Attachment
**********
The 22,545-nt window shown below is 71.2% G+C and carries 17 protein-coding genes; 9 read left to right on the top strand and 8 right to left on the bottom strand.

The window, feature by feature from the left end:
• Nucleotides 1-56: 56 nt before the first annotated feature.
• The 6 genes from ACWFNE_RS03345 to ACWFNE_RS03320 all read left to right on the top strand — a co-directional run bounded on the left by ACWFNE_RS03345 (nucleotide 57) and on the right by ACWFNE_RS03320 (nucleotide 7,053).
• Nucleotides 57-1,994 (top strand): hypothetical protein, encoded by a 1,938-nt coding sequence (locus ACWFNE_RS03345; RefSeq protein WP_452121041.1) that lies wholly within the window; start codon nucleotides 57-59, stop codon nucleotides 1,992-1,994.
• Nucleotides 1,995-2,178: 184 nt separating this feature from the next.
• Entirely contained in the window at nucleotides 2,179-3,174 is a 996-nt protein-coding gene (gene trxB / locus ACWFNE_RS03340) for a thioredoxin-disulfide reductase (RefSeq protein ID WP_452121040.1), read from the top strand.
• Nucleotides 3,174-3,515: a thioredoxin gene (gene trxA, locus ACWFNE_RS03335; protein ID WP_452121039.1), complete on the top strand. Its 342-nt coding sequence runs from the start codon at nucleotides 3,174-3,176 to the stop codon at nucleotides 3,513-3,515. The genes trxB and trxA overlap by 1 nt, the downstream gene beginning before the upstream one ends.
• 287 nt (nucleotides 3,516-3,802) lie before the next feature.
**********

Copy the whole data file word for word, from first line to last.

The 22,545-nt window shown below is 71.2% G+C and carries 17 protein-coding genes; 9 read left to right on the top strand and 8 right to left on the bottom strand.

The window, feature by feature from the left end:
• Nucleotides 1-56: 56 nt before the first annotated feature.
• The 6 genes from ACWFNE_RS03345 to ACWFNE_RS03320 all read left to right on the top strand — a co-directional run bounded on the left by ACWFNE_RS03345 (nucleotide 57) and on the right by ACWFNE_RS03320 (nucleotide 7,053).
• Nucleotides 57-1,994 (top strand): hypothetical protein, encoded by a 1,938-nt coding sequence (locus ACWFNE_RS03345; RefSeq protein WP_452121041.1) that lies wholly within the window; start codon nucleotides 57-59, stop codon nucleotides 1,992-1,994.
• Nucleotides 1,995-2,178: 184 nt separating this feature from the next.
• Entirely contained in the window at nucleotides 2,179-3,174 is a 996-nt protein-coding gene (gene trxB / locus ACWFNE_RS03340) for a thioredoxin-disulfide reductase (RefSeq protein ID WP_452121040.1), read from the top strand.
• Nucleotides 3,174-3,515: a thioredoxin gene (gene trxA, locus ACWFNE_RS03335; protein ID WP_452121039.1), complete on the top strand. Its 342-nt coding sequence runs from the start codon at nucleotides 3,174-3,176 to the stop codon at nucleotides 3,513-3,515. The genes trxB and trxA overlap by 1 nt, the downstream gene beginning before the upstream one ends.
• 287 nt (nucleotides 3,516-3,802) lie before the next feature.